Defining Learning Communities

Year: 2003

Author: Kilpatrick, Sue, Barrett, Margaret, Jones, Tammy

Type of paper: Abstract refereed

The beginning of the twenty-first century heralds a shift in emphasis from learning with the focus on the individual to learning as part of a community. The concept of "learning communities" is currently one that is to the fore of much educational and organisational literature and discussion. In the literature, however, the term "learning communities" is being defined and used in diverse and flexible ways. As well as learning communities that are geographically defined, there has been growth in accessing learning through participation in "communities of common purpose". Information and communication technologies have facilitated the emergence and rapid growth of learning communities whose members interact from remote corners of the globe to form online learning communities.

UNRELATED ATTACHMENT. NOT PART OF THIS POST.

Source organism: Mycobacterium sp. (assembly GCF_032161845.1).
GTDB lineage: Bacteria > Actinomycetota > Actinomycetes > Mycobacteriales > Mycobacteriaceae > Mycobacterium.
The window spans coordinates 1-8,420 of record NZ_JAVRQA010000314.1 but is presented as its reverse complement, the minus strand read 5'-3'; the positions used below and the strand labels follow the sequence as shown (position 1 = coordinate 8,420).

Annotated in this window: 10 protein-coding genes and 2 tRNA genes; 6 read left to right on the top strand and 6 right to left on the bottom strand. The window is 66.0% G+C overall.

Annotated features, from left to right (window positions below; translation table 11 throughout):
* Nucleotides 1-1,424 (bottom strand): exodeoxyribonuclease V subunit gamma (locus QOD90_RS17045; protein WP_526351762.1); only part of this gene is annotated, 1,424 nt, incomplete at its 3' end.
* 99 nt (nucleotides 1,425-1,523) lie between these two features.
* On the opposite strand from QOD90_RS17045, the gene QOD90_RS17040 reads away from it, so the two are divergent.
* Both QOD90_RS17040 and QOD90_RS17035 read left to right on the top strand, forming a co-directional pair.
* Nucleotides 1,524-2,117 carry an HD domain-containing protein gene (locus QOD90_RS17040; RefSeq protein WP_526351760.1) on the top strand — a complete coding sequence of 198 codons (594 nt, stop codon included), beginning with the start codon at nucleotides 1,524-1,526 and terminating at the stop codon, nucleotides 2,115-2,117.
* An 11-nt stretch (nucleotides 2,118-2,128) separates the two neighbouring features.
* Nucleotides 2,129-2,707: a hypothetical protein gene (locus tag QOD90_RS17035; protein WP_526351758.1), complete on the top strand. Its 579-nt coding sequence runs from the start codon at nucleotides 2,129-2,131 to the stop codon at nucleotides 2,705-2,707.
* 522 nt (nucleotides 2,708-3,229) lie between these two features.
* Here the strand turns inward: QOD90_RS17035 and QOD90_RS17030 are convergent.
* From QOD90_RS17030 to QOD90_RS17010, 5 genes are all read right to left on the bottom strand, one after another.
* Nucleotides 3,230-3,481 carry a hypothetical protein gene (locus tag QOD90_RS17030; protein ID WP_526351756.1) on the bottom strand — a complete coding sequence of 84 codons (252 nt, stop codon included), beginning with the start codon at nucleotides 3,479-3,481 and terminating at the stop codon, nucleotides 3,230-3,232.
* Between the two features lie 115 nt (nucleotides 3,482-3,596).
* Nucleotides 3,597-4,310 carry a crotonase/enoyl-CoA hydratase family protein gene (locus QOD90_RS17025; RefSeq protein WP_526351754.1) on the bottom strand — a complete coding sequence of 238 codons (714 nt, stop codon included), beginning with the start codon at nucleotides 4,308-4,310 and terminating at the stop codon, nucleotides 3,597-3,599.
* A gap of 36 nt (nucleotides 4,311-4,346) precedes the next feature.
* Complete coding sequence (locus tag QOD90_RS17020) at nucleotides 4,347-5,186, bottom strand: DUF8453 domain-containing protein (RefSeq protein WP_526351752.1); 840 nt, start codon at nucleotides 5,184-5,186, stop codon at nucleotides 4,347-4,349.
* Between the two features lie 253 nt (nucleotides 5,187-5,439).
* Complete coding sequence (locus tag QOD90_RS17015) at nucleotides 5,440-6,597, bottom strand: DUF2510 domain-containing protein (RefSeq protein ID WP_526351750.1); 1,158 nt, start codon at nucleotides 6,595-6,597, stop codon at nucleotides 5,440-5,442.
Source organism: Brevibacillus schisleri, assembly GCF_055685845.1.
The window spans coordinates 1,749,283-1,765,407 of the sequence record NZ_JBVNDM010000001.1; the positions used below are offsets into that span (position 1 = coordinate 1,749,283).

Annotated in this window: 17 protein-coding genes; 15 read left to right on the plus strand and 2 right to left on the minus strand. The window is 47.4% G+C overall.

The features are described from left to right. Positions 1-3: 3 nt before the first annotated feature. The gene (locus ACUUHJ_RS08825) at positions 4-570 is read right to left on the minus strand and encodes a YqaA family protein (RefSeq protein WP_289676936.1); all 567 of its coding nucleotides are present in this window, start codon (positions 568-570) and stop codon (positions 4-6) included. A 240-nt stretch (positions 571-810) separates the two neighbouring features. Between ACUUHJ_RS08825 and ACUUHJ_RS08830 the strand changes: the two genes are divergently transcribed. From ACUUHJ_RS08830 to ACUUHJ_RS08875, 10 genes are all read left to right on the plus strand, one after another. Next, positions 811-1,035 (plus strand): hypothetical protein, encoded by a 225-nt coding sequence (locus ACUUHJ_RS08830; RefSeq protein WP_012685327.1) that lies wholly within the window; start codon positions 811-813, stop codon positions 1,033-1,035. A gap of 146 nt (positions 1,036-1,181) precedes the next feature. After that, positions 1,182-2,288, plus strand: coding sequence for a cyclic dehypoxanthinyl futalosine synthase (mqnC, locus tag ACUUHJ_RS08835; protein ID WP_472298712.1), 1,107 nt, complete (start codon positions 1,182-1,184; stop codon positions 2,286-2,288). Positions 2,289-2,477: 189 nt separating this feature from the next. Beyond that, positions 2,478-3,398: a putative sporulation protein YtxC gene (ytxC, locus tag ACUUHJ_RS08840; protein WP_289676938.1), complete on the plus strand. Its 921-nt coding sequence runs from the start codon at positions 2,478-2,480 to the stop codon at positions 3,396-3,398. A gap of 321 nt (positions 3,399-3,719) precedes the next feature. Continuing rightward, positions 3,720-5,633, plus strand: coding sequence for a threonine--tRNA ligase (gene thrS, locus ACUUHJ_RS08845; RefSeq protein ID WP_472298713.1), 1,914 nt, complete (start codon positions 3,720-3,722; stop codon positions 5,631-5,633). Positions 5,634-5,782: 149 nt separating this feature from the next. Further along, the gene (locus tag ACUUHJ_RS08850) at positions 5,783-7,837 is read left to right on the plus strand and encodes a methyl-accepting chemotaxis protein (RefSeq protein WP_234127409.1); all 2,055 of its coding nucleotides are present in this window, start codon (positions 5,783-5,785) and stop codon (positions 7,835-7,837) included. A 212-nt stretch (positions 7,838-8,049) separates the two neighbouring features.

This paper explores the ways in which learning communities are defined, and the commonalities, blurred boundaries and close associations that are apparent between learning communities and other contemporary areas of interest, such as lifelong learning, social capital, communities of practice and distributed cognition. The Faculty of Education at the University of Tasmania has acknowledged the potential that learning communities offer for the new century, and the benefits that can flow from an improved understanding of the concept, by adopting learning communities as the key metaphor of its research. It is apparent that learning communities can be a powerful means of creating and sharing new knowledge.